“An Architecture School Rises in Tijuana's Red Light Zone,” Carolina A. Miranda, Los Angeles Times
La Coahuila is not the sort of neighborhood anyone would mistake for an architecture and design district. But here in Tijuana's red light zone, a place better known for its tumble-down bars, by-the-hour hotels and risque floor shows than anything to do with Modernism, a new architecture school is turning the design field on its head.
Within view of the U.S.-Mexico border, inside a bland, three-story office building that once housed a medical clinic for sex workers, the Escuela Libre de Arquitectura (Architecture Free School) was founded by Tijuana architect Jorge Gracia with its surroundings very much in mind.
"I didn't want to be off in the suburbs somewhere, off in some neighborhood full of towers," Gracia says. "I wanted to be right in the middle of things."
Indeed, from his sunny corner office, it is possible to take in not only panoramic views of the monumental steel arch that greets visitors to the city but a working girl in hot pants on the street below, cellphone tucked protectively in her cleavage.
”Paralyzed,” The Economist
Traffic is a way of life in Lagos, Africa’s most populous city. Home by some counts to over 20m people, it is among the most notoriously congested places in the world. The “go-slow” piles up long before dawn as businessmen in SUVs and traders in battered buses hit the overburdened roads. It lasts until well after dark. Often the queues can be unfathomable: a rainstorm, a breakdown or a public holiday can condemn a driver to hours in horn-honking hell. Tardy workers proffer one irrefutable excuse: “Traffic is bad.”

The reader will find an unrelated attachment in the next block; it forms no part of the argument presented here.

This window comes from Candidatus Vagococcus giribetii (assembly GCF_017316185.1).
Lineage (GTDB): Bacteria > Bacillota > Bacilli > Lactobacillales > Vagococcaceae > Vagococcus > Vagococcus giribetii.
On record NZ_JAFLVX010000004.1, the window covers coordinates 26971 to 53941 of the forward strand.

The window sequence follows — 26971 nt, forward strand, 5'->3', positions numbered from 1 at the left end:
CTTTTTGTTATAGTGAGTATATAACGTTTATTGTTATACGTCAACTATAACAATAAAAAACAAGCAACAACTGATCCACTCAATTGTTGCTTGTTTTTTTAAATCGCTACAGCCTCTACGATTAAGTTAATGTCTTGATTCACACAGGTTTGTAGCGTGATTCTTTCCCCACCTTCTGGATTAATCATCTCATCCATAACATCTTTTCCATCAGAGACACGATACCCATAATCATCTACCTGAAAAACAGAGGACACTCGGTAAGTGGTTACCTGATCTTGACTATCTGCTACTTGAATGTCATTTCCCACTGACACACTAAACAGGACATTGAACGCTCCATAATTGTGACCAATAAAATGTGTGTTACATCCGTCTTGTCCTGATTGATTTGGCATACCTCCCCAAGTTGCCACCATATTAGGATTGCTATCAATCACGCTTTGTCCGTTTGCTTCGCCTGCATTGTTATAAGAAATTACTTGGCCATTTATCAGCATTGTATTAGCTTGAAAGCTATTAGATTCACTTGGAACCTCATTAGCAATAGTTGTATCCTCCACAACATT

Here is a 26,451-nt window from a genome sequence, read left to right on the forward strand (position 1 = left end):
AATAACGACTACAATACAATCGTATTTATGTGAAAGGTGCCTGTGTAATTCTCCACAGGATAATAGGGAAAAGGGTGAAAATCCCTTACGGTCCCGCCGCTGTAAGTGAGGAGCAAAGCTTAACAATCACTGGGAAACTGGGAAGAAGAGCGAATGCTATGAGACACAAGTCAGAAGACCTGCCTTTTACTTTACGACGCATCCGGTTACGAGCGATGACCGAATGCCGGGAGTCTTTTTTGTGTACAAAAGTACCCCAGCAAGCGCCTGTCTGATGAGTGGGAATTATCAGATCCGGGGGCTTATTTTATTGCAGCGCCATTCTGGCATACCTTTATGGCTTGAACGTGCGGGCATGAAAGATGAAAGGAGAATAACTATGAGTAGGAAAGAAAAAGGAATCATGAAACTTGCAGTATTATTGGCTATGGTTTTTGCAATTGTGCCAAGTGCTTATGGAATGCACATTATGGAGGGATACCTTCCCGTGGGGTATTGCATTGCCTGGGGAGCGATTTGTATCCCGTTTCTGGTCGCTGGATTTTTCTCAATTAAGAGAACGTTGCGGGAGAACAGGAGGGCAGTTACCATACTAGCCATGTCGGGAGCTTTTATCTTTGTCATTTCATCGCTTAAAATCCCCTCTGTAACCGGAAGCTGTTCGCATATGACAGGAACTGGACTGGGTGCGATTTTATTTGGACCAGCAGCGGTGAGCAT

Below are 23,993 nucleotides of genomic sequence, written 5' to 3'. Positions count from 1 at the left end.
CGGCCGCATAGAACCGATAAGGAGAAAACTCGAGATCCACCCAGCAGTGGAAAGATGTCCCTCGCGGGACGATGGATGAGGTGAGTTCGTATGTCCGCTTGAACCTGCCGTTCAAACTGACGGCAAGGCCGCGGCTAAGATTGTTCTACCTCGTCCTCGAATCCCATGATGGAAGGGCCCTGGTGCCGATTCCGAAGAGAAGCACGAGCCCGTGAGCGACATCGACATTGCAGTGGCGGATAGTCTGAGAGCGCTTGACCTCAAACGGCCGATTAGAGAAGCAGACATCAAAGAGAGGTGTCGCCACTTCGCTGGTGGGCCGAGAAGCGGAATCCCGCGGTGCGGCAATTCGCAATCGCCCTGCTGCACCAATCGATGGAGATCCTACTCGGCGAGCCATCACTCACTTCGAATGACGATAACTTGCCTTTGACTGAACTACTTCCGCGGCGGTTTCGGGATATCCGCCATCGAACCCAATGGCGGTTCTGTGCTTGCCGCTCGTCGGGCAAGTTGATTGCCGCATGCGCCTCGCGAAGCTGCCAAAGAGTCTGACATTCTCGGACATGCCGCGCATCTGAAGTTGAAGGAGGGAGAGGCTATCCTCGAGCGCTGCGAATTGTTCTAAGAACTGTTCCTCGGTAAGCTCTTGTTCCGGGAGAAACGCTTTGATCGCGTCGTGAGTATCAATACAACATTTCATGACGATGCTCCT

Yet the gridlock that Lagosians have suffered in recent weeks is noteworthy even by the city’s horrendous standards. Rush hours have lengthened, and vehicles back up at unusual hours along the bridges linking the mainland with an island business district. Safety concerns are mounting as armed robbers pillage stuck cars while police are far away. Security experts reckon this is symptomatic of a broader increase in organised crime under a new and less competent state government.
“The U.K. Has a Serious Curry Problem,” Allison Jackson, Global Post
Britain is facing a curry crisis.
Sourcing the right ingredients to make spicy dishes like chicken tikka masala or jalfrezi, two of the most popular curries in the country, isn’t the problem.
Rather, it’s finding the skilled chefs to cook them.
Immigration restrictions have created a severe shortage of chefs from South Asia. It’s become an acute problem in recent years as the first generation of mostly Bangladeshi chefs who opened curry houses (as they are known in the UK) in the 1950s and 1960s retire from the kitchen.
Britain only accepts a certain number of skilled migrants from non-European Union countries every year and requires they be paid at least 29,570 pounds (more than $45,000) a year. Pay that high is hard to offer at family-owned curry houses, which often employ as many as two chefs and eight kitchen and wait staff.